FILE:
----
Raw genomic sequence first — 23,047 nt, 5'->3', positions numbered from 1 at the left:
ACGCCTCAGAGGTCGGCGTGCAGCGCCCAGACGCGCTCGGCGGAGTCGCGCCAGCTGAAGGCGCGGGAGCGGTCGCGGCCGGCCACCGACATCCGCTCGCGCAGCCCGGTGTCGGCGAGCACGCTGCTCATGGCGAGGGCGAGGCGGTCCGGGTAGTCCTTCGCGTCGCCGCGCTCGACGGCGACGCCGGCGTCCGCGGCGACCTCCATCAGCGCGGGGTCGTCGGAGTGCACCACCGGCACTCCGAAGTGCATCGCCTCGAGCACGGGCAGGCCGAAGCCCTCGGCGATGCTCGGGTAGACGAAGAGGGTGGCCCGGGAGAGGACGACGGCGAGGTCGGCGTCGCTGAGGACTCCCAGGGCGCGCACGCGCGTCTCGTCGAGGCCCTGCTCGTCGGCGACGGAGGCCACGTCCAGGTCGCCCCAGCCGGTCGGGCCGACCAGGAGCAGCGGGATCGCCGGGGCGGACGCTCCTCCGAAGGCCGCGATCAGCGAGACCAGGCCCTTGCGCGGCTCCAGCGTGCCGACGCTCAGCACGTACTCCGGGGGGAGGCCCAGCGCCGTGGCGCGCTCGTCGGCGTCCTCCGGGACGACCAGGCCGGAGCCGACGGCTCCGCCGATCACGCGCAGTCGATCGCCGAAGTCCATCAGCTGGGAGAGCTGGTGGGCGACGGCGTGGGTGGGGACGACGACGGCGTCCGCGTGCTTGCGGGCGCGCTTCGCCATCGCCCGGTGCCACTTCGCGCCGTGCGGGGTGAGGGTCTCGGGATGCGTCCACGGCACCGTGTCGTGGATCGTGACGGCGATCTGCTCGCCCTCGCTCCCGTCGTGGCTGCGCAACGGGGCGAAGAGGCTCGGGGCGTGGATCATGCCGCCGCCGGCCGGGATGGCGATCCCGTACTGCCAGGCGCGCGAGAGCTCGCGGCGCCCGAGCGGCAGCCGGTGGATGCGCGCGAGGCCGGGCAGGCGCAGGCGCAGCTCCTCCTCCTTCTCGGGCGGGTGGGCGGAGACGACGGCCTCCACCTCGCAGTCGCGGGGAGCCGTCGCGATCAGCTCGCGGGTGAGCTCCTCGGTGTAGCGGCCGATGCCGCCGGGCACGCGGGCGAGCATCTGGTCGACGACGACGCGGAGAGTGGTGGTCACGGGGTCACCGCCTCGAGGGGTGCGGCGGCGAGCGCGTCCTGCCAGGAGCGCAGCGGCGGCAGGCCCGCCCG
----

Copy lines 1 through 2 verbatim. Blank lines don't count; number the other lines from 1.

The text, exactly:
Raw genomic sequence first — 23,047 nt, 5'->3', positions numbered from 1 at the left:
ACGCCTCAGAGGTCGGCGTGCAGCGCCCAGACGCGCTCGGCGGAGTCGCGCCAGCTGAAGGCGCGGGAGCGGTCGCGGCCGGCCACCGACATCCGCTCGCGCAGCCCGGTGTCGGCGAGCACGCTGCTCATGGCGAGGGCGAGGCGGTCCGGGTAGTCCTTCGCGTCGCCGCGCTCGACGGCGACGCCGGCGTCCGCGGCGACCTCCATCAGCGCGGGGTCGTCGGAGTGCACCACCGGCACTCCGAAGTGCATCGCCTCGAGCACGGGCAGGCCGAAGCCCTCGGCGATGCTCGGGTAGACGAAGAGGGTGGCCCGGGAGAGGACGACGGCGAGGTCGGCGTCGCTGAGGACTCCCAGGGCGCGCACGCGCGTCTCGTCGAGGCCCTGCTCGTCGGCGACGGAGGCCACGTCCAGGTCGCCCCAGCCGGTCGGGCCGACCAGGAGCAGCGGGATCGCCGGGGCGGACGCTCCTCCGAAGGCCGCGATCAGCGAGACCAGGCCCTTGCGCGGCTCCAGCGTGCCGACGCTCAGCACGTACTCCGGGGGGAGGCCCAGCGCCGTGGCGCGCTCGTCGGCGTCCTCCGGGACGACCAGGCCGGAGCCGACGGCTCCGCCGATCACGCGCAGTCGATCGCCGAAGTCCATCAGCTGGGAGAGCTGGTGGGCGACGGCGTGGGTGGGGACGACGACGGCGTCCGCGTGCTTGCGGGCGCGCTTCGCCATCGCCCGGTGCCACTTCGCGCCGTGCGGGGTGAGGGTCTCGGGATGCGTCCACGGCACCGTGTCGTGGATCGTGACGGCGATCTGCTCGCCCTCGCTCCCGTCGTGGCTGCGCAACGGGGCGAAGAGGCTCGGGGCGTGGATCATGCCGCCGCCGGCCGGGATGGCGATCCCGTACTGCCAGGCGCGCGAGAGCTCGCGGCGCCCGAGCGGCAGCCGGTGGATGCGCGCGAGGCCGGGCAGGCGCAGGCGCAGCTCCTCCTCCTTCTCGGGCGGGTGGGCGGAGACGACGGCCTCCACCTCGCAGTCGCGGGGAGCCGTCGCGATCAGCTCGCGGGTGAGCTCCTCGGTGTAGCGGCCGATGCCGCCGGGCACGCGGGCGAGCATCTGGTCGACGACGACGCGGAGAGTGGTGGTCACGGGGTCACCGCCTCGAGGGGTGCGGCGGCGAGCGCGTCCTGCCAGGAGCGCAGCGGCGGCAGGCCCGCCCG